One of the mysteries of the English language finally explained.
An infectious bacterial disease characterized by the growth of nodules (tubercles) in the tissues, especially the lungs.
pulmonary tuberculosis, tb, wasting disease, emaciationView synonyms
- ‘He worked on typhoid fever and tuberculosis a disease he contracted himself.’
- ‘Crowded housing encouraged the spread of tuberculosis and infectious diseases such as measles.’
- ‘The loss of the plant led to thousands of children dying from malaria, tuberculosis and other treatable diseases.’
- ‘This is the first mathematical model to study disease trend of tuberculosis in India.’
- ‘She's diabetic, and only has one lung after contracting tuberculosis at an early age.’
- ‘There are few medicines used to treat diseases like malaria, tuberculosis and polio that have patents on them now.’
- ‘Fixed dose drugs have proved successful in treating malaria and tuberculosis.’
- ‘Malnutrition was rife, as were diseases such as tuberculosis and smallpox.’
- ‘A person may have had an infection with tuberculosis without being aware.’
- ‘Early diagnosis of tuberculosis is an important arm in the control of tuberculosis.’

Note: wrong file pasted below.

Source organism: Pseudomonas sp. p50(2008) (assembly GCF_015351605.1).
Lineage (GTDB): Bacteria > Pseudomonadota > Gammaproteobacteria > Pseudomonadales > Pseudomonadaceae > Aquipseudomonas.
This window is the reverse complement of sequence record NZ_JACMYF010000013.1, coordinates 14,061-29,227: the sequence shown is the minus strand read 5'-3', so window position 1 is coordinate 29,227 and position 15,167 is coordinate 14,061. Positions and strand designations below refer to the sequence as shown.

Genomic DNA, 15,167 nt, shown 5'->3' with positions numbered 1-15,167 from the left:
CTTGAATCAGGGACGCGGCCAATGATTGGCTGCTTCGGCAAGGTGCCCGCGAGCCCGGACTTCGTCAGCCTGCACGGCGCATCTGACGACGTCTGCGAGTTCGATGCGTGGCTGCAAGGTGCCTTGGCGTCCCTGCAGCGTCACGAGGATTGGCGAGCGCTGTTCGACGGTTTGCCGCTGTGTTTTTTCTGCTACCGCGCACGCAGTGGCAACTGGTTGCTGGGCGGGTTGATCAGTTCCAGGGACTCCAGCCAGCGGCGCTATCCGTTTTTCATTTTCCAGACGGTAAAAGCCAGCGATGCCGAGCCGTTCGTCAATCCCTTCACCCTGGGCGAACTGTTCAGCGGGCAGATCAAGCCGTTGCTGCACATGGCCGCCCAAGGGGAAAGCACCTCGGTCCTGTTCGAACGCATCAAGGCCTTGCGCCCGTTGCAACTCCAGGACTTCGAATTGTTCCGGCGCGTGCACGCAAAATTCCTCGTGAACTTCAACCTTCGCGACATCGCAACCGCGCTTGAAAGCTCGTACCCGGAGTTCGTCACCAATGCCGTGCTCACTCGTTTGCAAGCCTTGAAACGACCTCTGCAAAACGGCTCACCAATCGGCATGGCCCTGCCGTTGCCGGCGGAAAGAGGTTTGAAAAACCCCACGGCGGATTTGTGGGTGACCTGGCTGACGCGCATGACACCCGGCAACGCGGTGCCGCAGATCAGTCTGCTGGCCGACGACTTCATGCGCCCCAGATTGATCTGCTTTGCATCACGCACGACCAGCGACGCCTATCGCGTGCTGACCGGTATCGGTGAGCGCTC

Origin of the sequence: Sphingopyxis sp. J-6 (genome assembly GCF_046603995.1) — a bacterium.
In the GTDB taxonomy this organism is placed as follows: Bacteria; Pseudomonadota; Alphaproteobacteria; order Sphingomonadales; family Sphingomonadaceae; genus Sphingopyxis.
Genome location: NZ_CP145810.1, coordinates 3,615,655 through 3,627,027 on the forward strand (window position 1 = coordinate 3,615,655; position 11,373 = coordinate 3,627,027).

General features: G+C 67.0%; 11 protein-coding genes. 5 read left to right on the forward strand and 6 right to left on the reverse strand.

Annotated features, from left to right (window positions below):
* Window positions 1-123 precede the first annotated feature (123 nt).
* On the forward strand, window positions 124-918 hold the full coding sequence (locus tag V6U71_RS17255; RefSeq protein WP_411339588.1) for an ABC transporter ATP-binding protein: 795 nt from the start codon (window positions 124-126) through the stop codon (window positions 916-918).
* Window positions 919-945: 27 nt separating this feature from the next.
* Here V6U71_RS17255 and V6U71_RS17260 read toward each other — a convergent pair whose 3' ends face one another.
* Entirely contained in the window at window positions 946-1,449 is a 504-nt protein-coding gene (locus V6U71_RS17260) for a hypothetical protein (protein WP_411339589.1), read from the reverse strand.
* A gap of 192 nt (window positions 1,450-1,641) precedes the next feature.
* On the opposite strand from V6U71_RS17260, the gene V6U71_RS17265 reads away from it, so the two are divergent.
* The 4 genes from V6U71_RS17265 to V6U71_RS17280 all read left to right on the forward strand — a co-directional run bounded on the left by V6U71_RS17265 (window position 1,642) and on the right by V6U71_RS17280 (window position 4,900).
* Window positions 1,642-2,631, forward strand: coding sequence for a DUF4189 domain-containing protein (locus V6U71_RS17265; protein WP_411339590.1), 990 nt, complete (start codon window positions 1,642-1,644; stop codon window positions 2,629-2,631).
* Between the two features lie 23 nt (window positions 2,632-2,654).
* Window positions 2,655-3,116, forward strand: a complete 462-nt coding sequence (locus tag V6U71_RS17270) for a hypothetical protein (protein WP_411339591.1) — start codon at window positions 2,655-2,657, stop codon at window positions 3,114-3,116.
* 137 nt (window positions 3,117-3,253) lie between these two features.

- ‘Two diseases intrigued her: tuberculosis and leprosy, both of which are caused by mycobacteria.’
- ‘Malaria and tuberculosis were dealt with in the little dispensary.’
- ‘All three reactions with early pustule formation indicate concurrent tuberculosis.’
- ‘The children then succumb to diseases like tuberculosis, pneumonia and meningitis.’
- ‘Spinal caries, known as Pott's Disease, is tuberculosis of the spinal column.’
- ‘He died of tuberculosis, a disease from which he had suffered for many years.’
- ‘The majority of the people she sees are suffering from malaria, tuberculosis and skin diseases.’
- ‘He said nanomachines could eventually be used to cure diseases such as tuberculosis and malaria.’
- ‘Skeletal tuberculosis is a haematogenous infection and affects almost all bones.’
- ‘Cervical lymph nodal enlargement is common to both tuberculosis and malignancy.’
Mid 19th century: modern Latin, from Latin tuberculum (see tubercle) + -osis.
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